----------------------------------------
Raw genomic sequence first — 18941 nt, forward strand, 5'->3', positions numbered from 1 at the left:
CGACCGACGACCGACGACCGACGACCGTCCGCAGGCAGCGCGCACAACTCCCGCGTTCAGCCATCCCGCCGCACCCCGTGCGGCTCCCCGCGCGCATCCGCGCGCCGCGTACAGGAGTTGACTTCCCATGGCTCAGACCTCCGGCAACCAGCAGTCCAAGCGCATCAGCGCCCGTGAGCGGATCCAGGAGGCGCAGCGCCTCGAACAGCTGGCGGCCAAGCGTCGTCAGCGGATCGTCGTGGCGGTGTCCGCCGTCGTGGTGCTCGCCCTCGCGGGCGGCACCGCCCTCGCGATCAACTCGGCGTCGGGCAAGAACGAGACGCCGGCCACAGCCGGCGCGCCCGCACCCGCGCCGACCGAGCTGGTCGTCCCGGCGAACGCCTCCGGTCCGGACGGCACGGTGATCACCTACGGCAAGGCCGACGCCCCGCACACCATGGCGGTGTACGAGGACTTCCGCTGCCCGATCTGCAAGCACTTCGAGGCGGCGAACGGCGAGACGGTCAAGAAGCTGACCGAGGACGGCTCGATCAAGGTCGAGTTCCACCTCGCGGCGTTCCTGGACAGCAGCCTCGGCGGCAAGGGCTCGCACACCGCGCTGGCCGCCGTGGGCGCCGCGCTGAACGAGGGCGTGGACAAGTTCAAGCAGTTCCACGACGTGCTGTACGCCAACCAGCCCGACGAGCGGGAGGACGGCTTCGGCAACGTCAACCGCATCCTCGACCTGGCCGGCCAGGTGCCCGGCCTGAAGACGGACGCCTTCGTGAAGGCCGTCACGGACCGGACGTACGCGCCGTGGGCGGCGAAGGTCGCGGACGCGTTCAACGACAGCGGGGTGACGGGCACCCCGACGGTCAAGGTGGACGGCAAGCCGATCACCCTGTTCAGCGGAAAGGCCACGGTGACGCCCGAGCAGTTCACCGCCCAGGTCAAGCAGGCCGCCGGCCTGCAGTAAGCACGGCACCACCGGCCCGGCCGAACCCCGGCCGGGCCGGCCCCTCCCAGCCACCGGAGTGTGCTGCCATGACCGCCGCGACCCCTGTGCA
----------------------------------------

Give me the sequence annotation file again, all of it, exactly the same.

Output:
Raw genomic sequence first — 18941 nt, forward strand, 5'->3', positions numbered from 1 at the left:
CGACCGACGACCGACGACCGACGACCGTCCGCAGGCAGCGCGCACAACTCCCGCGTTCAGCCATCCCGCCGCACCCCGTGCGGCTCCCCGCGCGCATCCGCGCGCCGCGTACAGGAGTTGACTTCCCATGGCTCAGACCTCCGGCAACCAGCAGTCCAAGCGCATCAGCGCCCGTGAGCGGATCCAGGAGGCGCAGCGCCTCGAACAGCTGGCGGCCAAGCGTCGTCAGCGGATCGTCGTGGCGGTGTCCGCCGTCGTGGTGCTCGCCCTCGCGGGCGGCACCGCCCTCGCGATCAACTCGGCGTCGGGCAAGAACGAGACGCCGGCCACAGCCGGCGCGCCCGCACCCGCGCCGACCGAGCTGGTCGTCCCGGCGAACGCCTCCGGTCCGGACGGCACGGTGATCACCTACGGCAAGGCCGACGCCCCGCACACCATGGCGGTGTACGAGGACTTCCGCTGCCCGATCTGCAAGCACTTCGAGGCGGCGAACGGCGAGACGGTCAAGAAGCTGACCGAGGACGGCTCGATCAAGGTCGAGTTCCACCTCGCGGCGTTCCTGGACAGCAGCCTCGGCGGCAAGGGCTCGCACACCGCGCTGGCCGCCGTGGGCGCCGCGCTGAACGAGGGCGTGGACAAGTTCAAGCAGTTCCACGACGTGCTGTACGCCAACCAGCCCGACGAGCGGGAGGACGGCTTCGGCAACGTCAACCGCATCCTCGACCTGGCCGGCCAGGTGCCCGGCCTGAAGACGGACGCCTTCGTGAAGGCCGTCACGGACCGGACGTACGCGCCGTGGGCGGCGAAGGTCGCGGACGCGTTCAACGACAGCGGGGTGACGGGCACCCCGACGGTCAAGGTGGACGGCAAGCCGATCACCCTGTTCAGCGGAAAGGCCACGGTGACGCCCGAGCAGTTCACCGCCCAGGTCAAGCAGGCCGCCGGCCTGCAGTAAGCACGGCACCACCGGCCCGGCCGAACCCCGGCCGGGCCGGCCCCTCCCAGCCACCGGAGTGTGCTGCCATGACCGCCGCGACCCCTGTGCA